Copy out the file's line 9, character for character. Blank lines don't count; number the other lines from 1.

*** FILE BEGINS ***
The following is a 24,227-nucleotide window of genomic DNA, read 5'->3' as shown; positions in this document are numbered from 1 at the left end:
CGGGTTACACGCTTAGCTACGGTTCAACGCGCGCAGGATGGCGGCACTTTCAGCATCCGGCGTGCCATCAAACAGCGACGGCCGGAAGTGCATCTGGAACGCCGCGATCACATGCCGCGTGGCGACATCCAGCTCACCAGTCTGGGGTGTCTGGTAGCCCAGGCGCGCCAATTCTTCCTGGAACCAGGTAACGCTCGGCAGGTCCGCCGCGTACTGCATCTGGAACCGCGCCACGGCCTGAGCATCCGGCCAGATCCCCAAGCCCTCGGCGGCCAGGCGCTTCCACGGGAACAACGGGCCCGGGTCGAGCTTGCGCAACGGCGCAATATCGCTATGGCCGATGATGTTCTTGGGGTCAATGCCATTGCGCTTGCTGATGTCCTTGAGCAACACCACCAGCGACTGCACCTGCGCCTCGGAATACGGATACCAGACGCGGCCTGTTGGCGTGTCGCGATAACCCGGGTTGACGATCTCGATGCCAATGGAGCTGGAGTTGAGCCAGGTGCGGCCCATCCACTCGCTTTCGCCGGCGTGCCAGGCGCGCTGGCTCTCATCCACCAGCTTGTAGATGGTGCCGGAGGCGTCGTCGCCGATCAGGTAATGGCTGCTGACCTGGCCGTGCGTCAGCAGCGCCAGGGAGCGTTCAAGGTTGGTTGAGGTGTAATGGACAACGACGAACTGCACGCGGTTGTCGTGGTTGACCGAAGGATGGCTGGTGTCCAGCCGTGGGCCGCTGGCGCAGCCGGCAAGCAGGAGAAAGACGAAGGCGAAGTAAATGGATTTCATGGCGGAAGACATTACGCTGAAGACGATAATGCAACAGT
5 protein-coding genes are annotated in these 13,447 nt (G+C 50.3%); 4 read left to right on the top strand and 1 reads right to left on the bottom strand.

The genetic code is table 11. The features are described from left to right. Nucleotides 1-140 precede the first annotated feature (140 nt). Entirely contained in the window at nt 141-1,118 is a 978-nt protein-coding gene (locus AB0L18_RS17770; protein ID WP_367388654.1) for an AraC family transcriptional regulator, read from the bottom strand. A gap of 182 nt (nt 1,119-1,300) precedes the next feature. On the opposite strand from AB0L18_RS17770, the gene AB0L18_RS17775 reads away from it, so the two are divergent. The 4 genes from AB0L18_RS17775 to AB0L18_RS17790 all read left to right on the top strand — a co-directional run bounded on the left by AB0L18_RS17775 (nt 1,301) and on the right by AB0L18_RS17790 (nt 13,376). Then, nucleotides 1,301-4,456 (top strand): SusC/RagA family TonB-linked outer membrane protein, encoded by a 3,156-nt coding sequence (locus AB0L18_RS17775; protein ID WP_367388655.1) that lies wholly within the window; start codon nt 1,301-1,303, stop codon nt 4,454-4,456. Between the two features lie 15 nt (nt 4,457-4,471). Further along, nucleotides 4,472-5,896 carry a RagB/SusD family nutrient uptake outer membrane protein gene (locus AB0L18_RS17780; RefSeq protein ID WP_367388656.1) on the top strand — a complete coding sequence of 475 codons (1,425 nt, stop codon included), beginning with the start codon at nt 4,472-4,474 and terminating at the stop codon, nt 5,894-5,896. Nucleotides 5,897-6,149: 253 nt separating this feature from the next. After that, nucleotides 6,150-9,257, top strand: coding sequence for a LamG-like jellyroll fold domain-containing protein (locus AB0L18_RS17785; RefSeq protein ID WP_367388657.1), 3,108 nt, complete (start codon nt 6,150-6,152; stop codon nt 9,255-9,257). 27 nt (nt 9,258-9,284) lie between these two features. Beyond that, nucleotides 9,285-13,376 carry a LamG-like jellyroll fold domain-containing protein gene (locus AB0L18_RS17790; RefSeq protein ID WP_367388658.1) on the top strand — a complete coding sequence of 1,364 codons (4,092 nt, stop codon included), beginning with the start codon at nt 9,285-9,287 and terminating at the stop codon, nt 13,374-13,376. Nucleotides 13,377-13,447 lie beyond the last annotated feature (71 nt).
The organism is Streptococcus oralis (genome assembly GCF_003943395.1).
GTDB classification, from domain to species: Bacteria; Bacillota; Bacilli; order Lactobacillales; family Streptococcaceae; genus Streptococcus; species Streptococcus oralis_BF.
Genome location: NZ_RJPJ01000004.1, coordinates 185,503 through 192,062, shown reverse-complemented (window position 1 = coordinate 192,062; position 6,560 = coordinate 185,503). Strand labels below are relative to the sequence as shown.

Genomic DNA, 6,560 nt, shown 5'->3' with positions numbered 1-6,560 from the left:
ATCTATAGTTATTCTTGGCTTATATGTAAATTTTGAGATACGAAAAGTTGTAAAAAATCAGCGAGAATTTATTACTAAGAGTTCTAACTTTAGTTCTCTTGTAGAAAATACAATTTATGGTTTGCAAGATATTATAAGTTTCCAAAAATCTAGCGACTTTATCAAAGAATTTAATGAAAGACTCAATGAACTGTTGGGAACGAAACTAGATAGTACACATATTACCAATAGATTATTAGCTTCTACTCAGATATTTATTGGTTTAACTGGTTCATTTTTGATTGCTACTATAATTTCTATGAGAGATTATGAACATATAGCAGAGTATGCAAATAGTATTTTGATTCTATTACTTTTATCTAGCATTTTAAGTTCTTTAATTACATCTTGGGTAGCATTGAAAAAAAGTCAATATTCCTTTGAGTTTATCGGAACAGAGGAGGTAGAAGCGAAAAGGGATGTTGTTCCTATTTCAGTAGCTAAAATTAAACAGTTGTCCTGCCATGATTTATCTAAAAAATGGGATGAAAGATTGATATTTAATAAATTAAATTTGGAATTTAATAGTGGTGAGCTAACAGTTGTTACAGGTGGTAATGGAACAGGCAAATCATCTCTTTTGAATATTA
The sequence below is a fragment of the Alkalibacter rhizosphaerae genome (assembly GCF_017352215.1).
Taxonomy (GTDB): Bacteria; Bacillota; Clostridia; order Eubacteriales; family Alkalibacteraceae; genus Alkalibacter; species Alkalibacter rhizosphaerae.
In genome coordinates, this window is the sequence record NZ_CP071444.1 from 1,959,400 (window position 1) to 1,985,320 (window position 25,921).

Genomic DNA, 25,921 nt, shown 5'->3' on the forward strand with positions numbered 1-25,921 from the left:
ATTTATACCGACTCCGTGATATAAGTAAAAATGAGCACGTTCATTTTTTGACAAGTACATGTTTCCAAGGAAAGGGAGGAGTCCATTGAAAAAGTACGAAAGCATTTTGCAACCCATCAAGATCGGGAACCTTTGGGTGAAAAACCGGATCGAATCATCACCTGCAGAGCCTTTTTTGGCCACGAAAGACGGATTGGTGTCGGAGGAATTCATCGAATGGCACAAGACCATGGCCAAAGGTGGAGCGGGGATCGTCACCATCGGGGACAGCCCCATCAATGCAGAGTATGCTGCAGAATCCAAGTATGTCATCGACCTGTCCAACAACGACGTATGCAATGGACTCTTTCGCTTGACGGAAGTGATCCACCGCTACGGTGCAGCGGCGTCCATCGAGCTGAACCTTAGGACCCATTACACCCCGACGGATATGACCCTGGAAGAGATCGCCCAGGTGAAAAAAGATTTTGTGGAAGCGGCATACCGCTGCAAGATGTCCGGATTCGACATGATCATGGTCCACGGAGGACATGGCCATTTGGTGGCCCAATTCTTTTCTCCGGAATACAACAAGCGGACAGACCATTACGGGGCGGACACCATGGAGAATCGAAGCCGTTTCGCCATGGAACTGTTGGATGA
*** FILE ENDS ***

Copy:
ATCTATAGTTATTCTTGGCTTATATGTAAATTTTGAGATACGAAAAGTTGTAAAAAATCAGCGAGAATTTATTACTAAGAGTTCTAACTTTAGTTCTCTTGTAGAAAATACAATTTATGGTTTGCAAGATATTATAAGTTTCCAAAAATCTAGCGACTTTATCAAAGAATTTAATGAAAGACTCAATGAACTGTTGGGAACGAAACTAGATAGTACACATATTACCAATAGATTATTAGCTTCTACTCAGATATTTATTGGTTTAACTGGTTCATTTTTGATTGCTACTATAATTTCTATGAGAGATTATGAACATATAGCAGAGTATGCAAATAGTATTTTGATTCTATTACTTTTATCTAGCATTTTAAGTTCTTTAATTACATCTTGGGTAGCATTGAAAAAAAGTCAATATTCCTTTGAGTTTATCGGAACAGAGGAGGTAGAAGCGAAAAGGGATGTTGTTCCTATTTCAGTAGCTAAAATTAAACAGTTGTCCTGCCATGATTTATCTAAAAAATGGGATGAAAGATTGATATTTAATAAATTAAATTTGGAATTTAATAGTGGTGAGCTAACAGTTGTTACAGGTGGTAATGGAACAGGCAAATCATCTCTTTTGAATATTA